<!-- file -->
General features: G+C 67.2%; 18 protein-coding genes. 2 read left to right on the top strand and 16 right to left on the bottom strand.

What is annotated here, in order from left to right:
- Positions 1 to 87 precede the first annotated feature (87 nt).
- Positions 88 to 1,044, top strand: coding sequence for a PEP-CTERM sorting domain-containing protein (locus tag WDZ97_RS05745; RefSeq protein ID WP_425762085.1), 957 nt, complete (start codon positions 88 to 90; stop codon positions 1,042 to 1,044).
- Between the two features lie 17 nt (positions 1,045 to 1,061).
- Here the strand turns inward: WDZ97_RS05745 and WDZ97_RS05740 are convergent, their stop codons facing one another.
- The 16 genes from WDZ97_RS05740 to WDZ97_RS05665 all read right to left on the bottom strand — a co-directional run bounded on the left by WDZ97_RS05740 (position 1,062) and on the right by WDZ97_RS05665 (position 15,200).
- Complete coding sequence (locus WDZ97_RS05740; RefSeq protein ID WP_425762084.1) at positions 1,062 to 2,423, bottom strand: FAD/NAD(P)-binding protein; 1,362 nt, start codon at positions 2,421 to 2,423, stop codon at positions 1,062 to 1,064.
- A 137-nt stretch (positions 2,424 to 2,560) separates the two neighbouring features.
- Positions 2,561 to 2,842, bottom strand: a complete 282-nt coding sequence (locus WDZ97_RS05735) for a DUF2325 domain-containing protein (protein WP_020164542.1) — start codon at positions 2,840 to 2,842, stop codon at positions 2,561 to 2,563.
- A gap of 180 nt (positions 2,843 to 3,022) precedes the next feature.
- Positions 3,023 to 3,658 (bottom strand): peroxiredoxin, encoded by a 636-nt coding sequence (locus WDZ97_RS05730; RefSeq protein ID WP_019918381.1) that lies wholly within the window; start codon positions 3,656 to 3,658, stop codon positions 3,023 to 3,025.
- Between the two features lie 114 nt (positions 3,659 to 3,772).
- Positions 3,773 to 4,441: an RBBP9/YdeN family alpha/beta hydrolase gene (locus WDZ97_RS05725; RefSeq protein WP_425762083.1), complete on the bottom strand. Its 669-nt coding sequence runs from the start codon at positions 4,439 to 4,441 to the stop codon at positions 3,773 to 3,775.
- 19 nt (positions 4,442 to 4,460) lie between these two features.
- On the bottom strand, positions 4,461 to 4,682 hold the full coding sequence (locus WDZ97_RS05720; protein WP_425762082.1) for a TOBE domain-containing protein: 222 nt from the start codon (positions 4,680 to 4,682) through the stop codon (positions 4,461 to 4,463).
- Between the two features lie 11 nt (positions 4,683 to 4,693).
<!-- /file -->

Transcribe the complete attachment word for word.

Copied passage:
General features: G+C 67.2%; 18 protein-coding genes. 2 read left to right on the top strand and 16 right to left on the bottom strand.

What is annotated here, in order from left to right:
- Positions 1 to 87 precede the first annotated feature (87 nt).
- Positions 88 to 1,044, top strand: coding sequence for a PEP-CTERM sorting domain-containing protein (locus tag WDZ97_RS05745; RefSeq protein ID WP_425762085.1), 957 nt, complete (start codon positions 88 to 90; stop codon positions 1,042 to 1,044).
- Between the two features lie 17 nt (positions 1,045 to 1,061).
- Here the strand turns inward: WDZ97_RS05745 and WDZ97_RS05740 are convergent, their stop codons facing one another.
- The 16 genes from WDZ97_RS05740 to WDZ97_RS05665 all read right to left on the bottom strand — a co-directional run bounded on the left by WDZ97_RS05740 (position 1,062) and on the right by WDZ97_RS05665 (position 15,200).
- Complete coding sequence (locus WDZ97_RS05740; RefSeq protein ID WP_425762084.1) at positions 1,062 to 2,423, bottom strand: FAD/NAD(P)-binding protein; 1,362 nt, start codon at positions 2,421 to 2,423, stop codon at positions 1,062 to 1,064.
- A 137-nt stretch (positions 2,424 to 2,560) separates the two neighbouring features.
- Positions 2,561 to 2,842, bottom strand: a complete 282-nt coding sequence (locus WDZ97_RS05735) for a DUF2325 domain-containing protein (protein WP_020164542.1) — start codon at positions 2,840 to 2,842, stop codon at positions 2,561 to 2,563.
- A gap of 180 nt (positions 2,843 to 3,022) precedes the next feature.
- Positions 3,023 to 3,658 (bottom strand): peroxiredoxin, encoded by a 636-nt coding sequence (locus WDZ97_RS05730; RefSeq protein ID WP_019918381.1) that lies wholly within the window; start codon positions 3,656 to 3,658, stop codon positions 3,023 to 3,025.
- Between the two features lie 114 nt (positions 3,659 to 3,772).
- Positions 3,773 to 4,441: an RBBP9/YdeN family alpha/beta hydrolase gene (locus WDZ97_RS05725; RefSeq protein WP_425762083.1), complete on the bottom strand. Its 669-nt coding sequence runs from the start codon at positions 4,439 to 4,441 to the stop codon at positions 3,773 to 3,775.
- 19 nt (positions 4,442 to 4,460) lie between these two features.
- On the bottom strand, positions 4,461 to 4,682 hold the full coding sequence (locus WDZ97_RS05720; protein WP_425762082.1) for a TOBE domain-containing protein: 222 nt from the start codon (positions 4,680 to 4,682) through the stop codon (positions 4,461 to 4,463).
- Between the two features lie 11 nt (positions 4,683 to 4,693).